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Biofilm Testing Supports Cost-Effective Assessment of Caries Therapies
In a development that may support cost-effective research into caries management techniques, a joint Canadian/Brazilian team has validated a method that uses saliva-based dental biofilm to simulate the formation of dental plaque and caries. While oral biofilms have been used in other research methodologies, none of the previously validated models allow the use of microliter volumes of novel—and often expensive—treatment agents.
The work involved modifying an in vitro cariogenic Streptococcus mutans biofilm model and validating it by assessing the dose-response effect of fluoride on enamel demineralization. In their investigation, the researchers exposed the biofilm to sugar solutions that began to break down the film—similar to the effects seen in tooth enamel in the caries process. The team then applied fluoride to test how the biofilm responded to the preventive treatments typically used to manage lesions in dental settings.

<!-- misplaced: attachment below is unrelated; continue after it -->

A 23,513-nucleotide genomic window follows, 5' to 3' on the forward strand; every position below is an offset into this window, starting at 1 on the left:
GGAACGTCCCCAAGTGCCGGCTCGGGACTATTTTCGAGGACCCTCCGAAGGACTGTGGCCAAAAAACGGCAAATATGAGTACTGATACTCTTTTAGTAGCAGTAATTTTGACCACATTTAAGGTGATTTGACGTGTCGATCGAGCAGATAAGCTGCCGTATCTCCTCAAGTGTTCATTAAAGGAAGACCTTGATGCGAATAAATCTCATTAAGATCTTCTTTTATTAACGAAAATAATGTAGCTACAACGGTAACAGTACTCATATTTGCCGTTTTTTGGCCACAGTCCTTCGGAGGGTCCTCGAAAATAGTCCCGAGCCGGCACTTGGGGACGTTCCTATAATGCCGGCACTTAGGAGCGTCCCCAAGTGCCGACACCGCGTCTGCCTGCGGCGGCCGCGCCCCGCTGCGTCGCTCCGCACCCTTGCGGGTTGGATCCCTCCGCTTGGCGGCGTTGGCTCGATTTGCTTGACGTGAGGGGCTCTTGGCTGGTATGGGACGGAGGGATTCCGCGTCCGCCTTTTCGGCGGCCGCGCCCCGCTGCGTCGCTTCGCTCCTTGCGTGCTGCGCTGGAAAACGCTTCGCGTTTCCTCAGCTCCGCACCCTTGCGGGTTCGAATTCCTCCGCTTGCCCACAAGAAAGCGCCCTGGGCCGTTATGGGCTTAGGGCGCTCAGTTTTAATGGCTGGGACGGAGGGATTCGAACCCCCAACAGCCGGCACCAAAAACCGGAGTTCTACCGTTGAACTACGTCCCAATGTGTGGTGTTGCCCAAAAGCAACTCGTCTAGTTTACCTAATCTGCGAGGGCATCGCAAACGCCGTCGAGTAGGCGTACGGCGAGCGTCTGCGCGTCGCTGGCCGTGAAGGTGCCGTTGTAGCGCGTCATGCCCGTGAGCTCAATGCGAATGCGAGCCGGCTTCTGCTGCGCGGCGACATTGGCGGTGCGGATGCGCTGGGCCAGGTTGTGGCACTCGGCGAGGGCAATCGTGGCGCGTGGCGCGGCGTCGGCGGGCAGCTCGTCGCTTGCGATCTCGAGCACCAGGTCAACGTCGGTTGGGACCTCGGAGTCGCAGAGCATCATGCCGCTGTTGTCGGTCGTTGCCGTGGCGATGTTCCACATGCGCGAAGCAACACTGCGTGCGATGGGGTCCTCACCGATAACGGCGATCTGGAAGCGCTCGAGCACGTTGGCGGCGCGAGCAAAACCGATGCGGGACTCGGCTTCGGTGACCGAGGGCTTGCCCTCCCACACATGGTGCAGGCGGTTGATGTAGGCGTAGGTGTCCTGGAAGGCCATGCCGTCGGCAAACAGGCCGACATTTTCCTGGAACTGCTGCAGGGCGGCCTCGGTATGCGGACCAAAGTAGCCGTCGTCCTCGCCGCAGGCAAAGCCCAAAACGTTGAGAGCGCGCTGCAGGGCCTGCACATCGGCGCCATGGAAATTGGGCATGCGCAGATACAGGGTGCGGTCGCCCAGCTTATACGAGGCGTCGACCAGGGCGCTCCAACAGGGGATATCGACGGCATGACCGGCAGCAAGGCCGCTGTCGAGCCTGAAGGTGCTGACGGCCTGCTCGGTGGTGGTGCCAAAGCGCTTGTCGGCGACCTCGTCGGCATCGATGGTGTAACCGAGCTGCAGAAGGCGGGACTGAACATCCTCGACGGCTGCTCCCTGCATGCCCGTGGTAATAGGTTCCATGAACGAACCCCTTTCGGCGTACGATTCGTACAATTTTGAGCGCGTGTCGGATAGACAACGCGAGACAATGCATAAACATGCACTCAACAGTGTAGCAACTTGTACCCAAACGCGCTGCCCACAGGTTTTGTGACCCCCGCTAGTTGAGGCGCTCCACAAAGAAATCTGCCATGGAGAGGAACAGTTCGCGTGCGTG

Appearing in the Journal of Microbiological Methods, the study, “Validation of a Cariogenic Biofilm Model by Evaluating the Effect of Fluoride on Enamel Demineralization,” aimed to prove that biofilms could be used to simulate the caries process and would respond similarly to human teeth. According to the team, their methodology allows for accurate and cost-effective testing of new therapies. The researchers assert this model constitutes a validated approach for assessing the anticaries potential of novel biotechnological strategies—such as expensive salivary peptides—because the agents can be tested using smaller volumes.